Young Palestinian Woman Finds Passion for Life through Wheelchair Basketball
Palestinian youth Fatima Al-Halouli was born in Gaza 39 years ago without her right leg. She struggled with frustration and anger for a long time until she discovered wheelchair basketball.
She joined the 'Al-Salam Club' wheelchair basketball team for people with special needs. The club operates in the Gaza Strip, which has been under strict Israeli blockade since the summer of 2007. Fatima quickly showcased her talent in sports.
The team was one of several that participated in a local championship for girls who have lost limbs due to previous wars with Israel or accidents. The tournament, sponsored by the International Committee of the Red Cross, took place in the covered 'Saad Sayel' sports hall west of Gaza City.
This championship, which saw enthusiastic participation among the girls, was held after a four-year hiatus due to funding shortages for organizing tournaments for this segment of Palestinian society, compounded by the political instability in the region, home to over two million people.
Fatima Al-Halouli stated to Xinhua News Agency, 'Engaging in wheelchair basketball helped me overcome the stereotypical image of women with disabilities, which often separates us from able-bodied individuals.'
She added, 'Participating in competitions, even if they are local within the Gaza Strip, allows us as women to lead our lives normally and challenge the obstacles surrounding us most of the time.'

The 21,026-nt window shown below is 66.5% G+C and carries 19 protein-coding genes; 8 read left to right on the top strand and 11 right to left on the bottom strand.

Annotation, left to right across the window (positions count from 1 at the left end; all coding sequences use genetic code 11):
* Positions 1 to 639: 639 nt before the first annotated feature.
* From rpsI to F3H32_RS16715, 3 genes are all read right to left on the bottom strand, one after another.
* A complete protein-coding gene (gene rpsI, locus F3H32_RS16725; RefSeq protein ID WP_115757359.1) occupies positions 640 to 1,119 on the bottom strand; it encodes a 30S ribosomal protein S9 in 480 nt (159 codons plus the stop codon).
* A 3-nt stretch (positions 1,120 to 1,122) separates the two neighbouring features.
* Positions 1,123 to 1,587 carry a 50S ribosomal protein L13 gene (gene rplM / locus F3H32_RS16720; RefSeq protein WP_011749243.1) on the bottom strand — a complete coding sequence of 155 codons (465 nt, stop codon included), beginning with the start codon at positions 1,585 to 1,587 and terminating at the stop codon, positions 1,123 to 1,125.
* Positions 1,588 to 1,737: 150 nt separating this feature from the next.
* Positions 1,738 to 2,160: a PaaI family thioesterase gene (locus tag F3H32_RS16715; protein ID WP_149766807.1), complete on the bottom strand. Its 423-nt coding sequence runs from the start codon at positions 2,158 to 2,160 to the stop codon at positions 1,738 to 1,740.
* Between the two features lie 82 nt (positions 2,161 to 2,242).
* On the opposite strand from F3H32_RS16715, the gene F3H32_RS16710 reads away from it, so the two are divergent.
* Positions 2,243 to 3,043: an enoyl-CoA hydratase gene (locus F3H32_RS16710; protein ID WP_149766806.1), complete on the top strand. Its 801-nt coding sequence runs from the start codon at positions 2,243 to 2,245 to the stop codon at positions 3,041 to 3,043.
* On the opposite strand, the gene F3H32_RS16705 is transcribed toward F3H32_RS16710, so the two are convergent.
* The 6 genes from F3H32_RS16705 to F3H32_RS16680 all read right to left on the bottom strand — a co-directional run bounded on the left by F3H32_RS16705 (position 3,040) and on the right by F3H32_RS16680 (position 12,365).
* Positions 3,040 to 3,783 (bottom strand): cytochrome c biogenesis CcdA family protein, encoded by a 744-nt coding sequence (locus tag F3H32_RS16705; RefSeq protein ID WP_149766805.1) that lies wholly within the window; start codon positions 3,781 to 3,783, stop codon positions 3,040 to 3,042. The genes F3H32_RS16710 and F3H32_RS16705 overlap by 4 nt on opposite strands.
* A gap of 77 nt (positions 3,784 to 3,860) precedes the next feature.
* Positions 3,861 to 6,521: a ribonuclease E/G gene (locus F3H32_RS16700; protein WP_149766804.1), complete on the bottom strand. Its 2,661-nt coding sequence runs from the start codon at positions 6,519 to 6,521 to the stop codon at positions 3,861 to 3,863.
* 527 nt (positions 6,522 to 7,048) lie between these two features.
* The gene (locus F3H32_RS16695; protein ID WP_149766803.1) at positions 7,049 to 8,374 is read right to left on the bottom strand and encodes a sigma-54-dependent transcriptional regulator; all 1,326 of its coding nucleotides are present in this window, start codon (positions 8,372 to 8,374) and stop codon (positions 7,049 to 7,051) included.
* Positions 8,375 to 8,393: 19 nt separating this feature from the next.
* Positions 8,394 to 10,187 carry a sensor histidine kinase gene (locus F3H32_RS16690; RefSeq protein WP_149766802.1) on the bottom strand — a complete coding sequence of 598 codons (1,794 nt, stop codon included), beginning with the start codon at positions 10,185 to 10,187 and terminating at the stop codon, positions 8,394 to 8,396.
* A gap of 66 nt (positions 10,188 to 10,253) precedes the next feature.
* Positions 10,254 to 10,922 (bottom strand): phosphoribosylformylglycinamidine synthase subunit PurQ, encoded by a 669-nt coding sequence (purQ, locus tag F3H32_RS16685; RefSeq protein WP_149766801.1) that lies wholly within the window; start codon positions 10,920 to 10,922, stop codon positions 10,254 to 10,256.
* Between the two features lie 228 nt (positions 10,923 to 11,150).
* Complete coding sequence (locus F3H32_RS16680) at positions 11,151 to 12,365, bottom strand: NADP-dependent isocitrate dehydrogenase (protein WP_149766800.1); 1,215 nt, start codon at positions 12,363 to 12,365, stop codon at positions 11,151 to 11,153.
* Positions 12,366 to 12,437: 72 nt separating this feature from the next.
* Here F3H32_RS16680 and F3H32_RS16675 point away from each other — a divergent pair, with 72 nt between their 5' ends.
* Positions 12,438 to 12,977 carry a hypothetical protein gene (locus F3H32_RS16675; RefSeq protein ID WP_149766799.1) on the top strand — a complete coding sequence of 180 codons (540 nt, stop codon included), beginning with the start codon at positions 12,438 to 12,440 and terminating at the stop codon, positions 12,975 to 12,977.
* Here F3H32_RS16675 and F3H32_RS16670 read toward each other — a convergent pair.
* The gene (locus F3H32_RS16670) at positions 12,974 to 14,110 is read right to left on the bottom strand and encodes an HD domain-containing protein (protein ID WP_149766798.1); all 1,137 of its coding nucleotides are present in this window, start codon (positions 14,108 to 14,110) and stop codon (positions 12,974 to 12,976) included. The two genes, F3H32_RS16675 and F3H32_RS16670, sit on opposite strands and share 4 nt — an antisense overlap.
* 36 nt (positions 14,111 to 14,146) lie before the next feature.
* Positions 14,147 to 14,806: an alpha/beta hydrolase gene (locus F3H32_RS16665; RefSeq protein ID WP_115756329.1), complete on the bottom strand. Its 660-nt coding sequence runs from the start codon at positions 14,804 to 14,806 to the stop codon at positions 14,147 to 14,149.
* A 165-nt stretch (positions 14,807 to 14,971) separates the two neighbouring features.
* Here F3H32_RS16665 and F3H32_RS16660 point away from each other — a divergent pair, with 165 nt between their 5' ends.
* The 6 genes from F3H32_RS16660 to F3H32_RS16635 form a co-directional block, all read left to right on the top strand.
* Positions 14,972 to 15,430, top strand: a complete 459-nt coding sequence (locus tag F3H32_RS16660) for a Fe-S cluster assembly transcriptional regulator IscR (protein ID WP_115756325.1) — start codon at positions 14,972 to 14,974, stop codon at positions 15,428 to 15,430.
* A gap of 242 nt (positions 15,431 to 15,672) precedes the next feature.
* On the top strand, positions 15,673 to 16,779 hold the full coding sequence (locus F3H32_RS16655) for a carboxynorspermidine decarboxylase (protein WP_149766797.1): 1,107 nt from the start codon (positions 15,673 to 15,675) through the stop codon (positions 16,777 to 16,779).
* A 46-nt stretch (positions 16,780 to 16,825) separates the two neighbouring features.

Fatima, at 39 years old, is the star player of her team, as recognized by her coach Heba Al-Rawagh. Heba praised her for being the driving force behind the team's victory in all the matches of the local championship, securing the top spot.
While sitting in her wheelchair, Fatima noted, 'Securing the first place was not easy for me or my team. Day by day, we prove to ourselves and our society that a person with physical disabilities is an integral part of their community.'
Nearby, Suhaila Abu Aouda, a wheelchair basketball player, was busy discussing tactics with her coach to defend their basket and prevent the opposing team from scoring. Suhaila, who also battles cancer, expressed her joy to Xinhua, saying, 'I'm very happy to have this golden opportunity to practice my favorite sport and participate in numerous local basketball competitions.'
Suhaila, 35 years old, while seated in her wheelchair, added, 'I'm extremely proud to have established the first women's wheelchair basketball team in Gaza since 2016. It's an attempt to entertain ourselves and prove our ability to live a normal life like others.'
She recalled that all their sports activities were halted for four consecutive years due to military conflicts between Palestinian armed factions and the Israeli army, in addition to funding shortages that could have improved their skills.
In Gaza, there are eight men's wheelchair basketball teams competing in local tournaments overseen by the Palestinian Paralympic Committee, according to Mousa Qadoum, the technical director of the Palestinian Paralympic Committee in Gaza.
Furthermore, Qadoum mentioned, 'There are four other women's wheelchair basketball teams undergoing intensive training to be prepared to represent Palestine in international competitions.'
He added that the Palestinian Higher Council for Youth and Sports is set to organize a national competition in September, including teams from the West Bank and Gaza. The winner of the tournament will represent Palestine in international competitions.
Wheelchair basketball, which follows the rules of classic basketball, is played on a regular basketball court. Each team consists of five field players and up to seven substitutes.
This sport enjoys fierce competition and international attention, being included in the Paralympic Games. Official Palestinian statistics indicate that nearly 49,000 people with disabilities in the Gaza Strip live in extremely difficult conditions.